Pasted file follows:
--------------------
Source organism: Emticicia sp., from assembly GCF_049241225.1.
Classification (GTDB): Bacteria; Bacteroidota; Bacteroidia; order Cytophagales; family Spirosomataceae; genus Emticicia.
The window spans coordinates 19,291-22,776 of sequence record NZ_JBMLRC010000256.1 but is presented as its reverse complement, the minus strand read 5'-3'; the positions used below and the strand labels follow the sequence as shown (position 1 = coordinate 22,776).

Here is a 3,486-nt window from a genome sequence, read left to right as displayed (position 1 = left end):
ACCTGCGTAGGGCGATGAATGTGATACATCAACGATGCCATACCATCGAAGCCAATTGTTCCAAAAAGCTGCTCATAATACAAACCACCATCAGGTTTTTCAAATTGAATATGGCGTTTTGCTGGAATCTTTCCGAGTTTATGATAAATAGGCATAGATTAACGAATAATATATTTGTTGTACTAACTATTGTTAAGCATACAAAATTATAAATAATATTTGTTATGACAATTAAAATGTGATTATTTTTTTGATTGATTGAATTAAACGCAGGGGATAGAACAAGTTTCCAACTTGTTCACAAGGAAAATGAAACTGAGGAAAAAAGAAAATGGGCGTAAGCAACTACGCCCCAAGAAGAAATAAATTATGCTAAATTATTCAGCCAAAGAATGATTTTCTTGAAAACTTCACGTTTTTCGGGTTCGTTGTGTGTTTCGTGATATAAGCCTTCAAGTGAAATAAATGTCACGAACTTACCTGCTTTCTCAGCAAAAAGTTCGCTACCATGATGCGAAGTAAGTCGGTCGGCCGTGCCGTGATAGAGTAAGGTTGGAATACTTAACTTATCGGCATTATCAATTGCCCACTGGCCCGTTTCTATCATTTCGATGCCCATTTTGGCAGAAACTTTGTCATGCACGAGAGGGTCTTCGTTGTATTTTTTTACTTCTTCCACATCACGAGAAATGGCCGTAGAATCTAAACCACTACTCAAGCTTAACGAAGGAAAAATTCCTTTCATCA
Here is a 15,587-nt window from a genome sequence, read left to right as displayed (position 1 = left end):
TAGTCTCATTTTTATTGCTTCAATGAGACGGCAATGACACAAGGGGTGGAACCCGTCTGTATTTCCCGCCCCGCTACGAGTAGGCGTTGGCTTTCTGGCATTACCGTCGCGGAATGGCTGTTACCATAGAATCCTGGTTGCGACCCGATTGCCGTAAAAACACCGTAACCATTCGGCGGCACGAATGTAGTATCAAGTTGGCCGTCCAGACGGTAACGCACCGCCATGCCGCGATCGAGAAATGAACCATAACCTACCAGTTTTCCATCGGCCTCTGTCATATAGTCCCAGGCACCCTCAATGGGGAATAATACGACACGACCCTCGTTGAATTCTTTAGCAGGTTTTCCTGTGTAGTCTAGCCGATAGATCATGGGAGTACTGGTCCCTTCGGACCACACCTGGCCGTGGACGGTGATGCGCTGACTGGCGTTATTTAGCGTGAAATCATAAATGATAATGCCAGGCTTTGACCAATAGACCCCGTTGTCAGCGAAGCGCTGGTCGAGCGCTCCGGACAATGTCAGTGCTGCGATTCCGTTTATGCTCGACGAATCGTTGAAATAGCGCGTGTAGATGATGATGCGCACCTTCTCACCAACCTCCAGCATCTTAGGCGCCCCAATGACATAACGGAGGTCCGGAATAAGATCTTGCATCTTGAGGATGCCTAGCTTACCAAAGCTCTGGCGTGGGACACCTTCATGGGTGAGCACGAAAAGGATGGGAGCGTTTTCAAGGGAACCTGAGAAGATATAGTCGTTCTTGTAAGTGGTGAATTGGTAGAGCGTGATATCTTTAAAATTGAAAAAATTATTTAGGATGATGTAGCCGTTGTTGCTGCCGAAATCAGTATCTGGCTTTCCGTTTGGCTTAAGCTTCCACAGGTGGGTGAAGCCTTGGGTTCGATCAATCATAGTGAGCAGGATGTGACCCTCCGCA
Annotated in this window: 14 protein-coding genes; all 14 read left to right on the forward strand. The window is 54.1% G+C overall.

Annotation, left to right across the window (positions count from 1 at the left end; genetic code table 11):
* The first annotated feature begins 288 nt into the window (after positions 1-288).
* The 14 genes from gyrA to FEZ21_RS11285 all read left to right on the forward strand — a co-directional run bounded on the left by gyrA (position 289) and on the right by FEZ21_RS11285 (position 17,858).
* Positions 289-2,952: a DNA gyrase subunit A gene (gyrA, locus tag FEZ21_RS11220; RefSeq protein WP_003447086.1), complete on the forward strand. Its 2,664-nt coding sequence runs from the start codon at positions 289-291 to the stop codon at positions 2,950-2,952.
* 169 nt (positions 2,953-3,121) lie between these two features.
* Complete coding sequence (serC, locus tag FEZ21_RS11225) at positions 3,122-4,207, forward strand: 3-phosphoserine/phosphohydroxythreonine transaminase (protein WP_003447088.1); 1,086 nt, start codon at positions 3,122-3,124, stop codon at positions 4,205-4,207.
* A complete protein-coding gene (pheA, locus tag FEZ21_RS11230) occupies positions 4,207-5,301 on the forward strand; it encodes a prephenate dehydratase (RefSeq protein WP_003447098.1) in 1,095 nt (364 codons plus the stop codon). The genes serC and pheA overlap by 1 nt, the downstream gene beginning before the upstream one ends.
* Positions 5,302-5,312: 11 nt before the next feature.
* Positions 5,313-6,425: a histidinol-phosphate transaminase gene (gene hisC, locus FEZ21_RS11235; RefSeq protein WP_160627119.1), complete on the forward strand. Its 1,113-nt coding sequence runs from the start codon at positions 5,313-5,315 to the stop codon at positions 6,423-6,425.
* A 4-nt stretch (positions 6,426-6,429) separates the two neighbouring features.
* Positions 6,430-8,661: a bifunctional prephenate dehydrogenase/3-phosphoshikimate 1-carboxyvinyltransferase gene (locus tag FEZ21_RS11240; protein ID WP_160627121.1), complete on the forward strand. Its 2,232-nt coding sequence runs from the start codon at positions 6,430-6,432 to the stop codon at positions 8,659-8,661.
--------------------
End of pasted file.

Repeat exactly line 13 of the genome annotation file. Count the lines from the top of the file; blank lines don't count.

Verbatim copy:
* 169 nt (positions 2,953-3,121) lie between these two features.